7. Enterprise Act 2002,, which amends Insolvency Act 1986,

8. As defined in Section 155 of the Companies Act 1989,

9. As defined in Section 188 of the Companies Act 1989,

10. The Banking Act 2009 (Third Party Compensation Arrangements for Partial Property Transfers) Regulations 2009,

11. HMT's Special Resolution Regime: Code of Practice (23rd February 2009),

12. Bank Insolvency (England & Wales) Rules 2009,

13. Bank Administration (England and Wales) Rules 2009,

14. Banking Act 2009 (Bank Administration) (Modification for Application to Banks in Temporary Public Ownership) Regulations 2009,

15. Banking Act 2009 (Bank Administration) (Modification for Application to Multiple Transfers) Regulations 2009,

16. Banking Administration (Sharing Information) Regulations 2009,

17. Letter from the Chancellor to the Governor (29th January 2009), and Letter from the Governor to the Chancellor (29th January 2009), See also the BOE's news release on APF (29th January 2009),

18. The BOE's news release on APF (6th February 2009),; Bank of England Market Notice: Asset Purchase Facility (6th February 2009),

19. Bank of England Market Notice: Asset Purchase Facility Commercial Paper Facility (13th February 2009),

20. Application form and questionnaire for applicants wishing to become counterparties in the BOE's CPF (9th February 2009),

21. Settlement procedures for counterparties participating in the BOE's APF (9th February 2009),

22. Terms and Conditions for Counterparties in the BOE's APF (11th February 2009),

23. Pro forma documents for BOE's APF (16th February 2009), consisting of: (i) Guarantee provided in connection with the facility,; (ii) Legal opinion on a guarantee provided in connection with the facility,; (iii) Bank of England Asset Purchase Facility/ Commercial Paper Facility Issuer Eligibility Pro-Forma for Purchases in the Primary Market,; and (iv) Issuer eligibility cover letter,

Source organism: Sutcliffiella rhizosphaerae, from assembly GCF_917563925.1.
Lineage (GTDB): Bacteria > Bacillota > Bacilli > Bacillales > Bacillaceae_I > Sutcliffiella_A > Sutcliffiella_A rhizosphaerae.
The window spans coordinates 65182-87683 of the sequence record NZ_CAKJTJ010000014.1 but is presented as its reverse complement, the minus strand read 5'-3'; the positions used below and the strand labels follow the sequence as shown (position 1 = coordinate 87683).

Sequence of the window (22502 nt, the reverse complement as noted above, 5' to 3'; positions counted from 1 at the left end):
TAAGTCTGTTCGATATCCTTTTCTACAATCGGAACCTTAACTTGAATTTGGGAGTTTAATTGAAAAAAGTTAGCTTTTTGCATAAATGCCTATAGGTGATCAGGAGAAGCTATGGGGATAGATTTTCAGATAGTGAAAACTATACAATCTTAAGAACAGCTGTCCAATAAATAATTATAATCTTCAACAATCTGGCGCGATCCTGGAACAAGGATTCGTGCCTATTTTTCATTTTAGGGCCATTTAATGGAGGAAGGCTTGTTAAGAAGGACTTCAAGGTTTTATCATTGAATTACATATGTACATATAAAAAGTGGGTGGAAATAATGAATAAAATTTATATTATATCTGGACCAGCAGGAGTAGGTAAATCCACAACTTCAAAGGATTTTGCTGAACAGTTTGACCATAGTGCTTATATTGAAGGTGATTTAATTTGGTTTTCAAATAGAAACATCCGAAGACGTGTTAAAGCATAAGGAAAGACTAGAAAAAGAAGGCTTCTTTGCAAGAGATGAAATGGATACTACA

24. Bank of England Market Notice: Asset Purchase Facility (19th March 2009), See also the BOE's news release "Corporate Bond Secondary Market Purchase Scheme,"

25. Bank of England Asset Purchase Facility: Bonds Eligible for the Corporate Bond Secondary Market Scheme (as at 19th March 2009),; Application Form for CB SMS and/or CGS SMS, See also Terms and Conditions for APF,

26. Bank of England Market Notice: Asset Purchase Facility (19th March 2009), See also Application Form for CB SMS and/or CGS SMS, and Terms and Conditions for APF,

27. HMT's press notice 07/09 dated 19th January 2009 on "Statement on the Government's Asset protection scheme,"

28. HMT's "Statement on the Government's Asset Protection Scheme" (26th February 2009),; See also HMT's press notice on "Asset Protection Scheme and Increased Lending" (26th February 2009),

29. FSA draft Code of practice on remuneration policies (26th February 2009),

30. See Regulatory Announcement made by Royal Bank of Scotland, "RBS Group intended participation in HM Treasury Asset Protection Scheme and Additional Capital Raising" (26th February 2009), and HMT's press release "Asset protection scheme and increased lending" (26th February 2009),

31. See Regulatory Announcement made by Lloyds Banking Group, "Asset Protection Scheme" (9th March 2009), and HMT's press release "Asset Protection Scheme agreement with Lloyds" (7th March 2009),

32. FSA statement on the capital implications of the APS (26th February 2009),; Detailed FSA statement on the capital implications of the APS (26th February 2009),

Because of the generality of this update, the information provided herein may not be applicable in all situations and should not be acted upon without specific legal advice based on particular situations.

© Morrison & Foerster LLP. All rights reserved

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Peter Green
Jeremy C. Jennings-Mares
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Notification of Changes

If we decide to change our Terms & Conditions or Privacy Policy, we will post those changes on our site so our users are always aware of what information we collect, how we use it, and under what circumstances, if any, we disclose it. If at any point we decide to use personally identifiable information in a manner different from that stated at the time it was collected, we will notify users by way of an email. Users will have a choice as to whether or not we use their information in this different manner. We will use information in accordance with the privacy policy under which the information was collected.

How to contact Mondaq

You can contact us with comments or queries at

If for some reason you believe Mondaq Ltd. has not adhered to these principles, please notify us by e-mail at and we will use commercially reasonable efforts to determine and correct the problem promptly.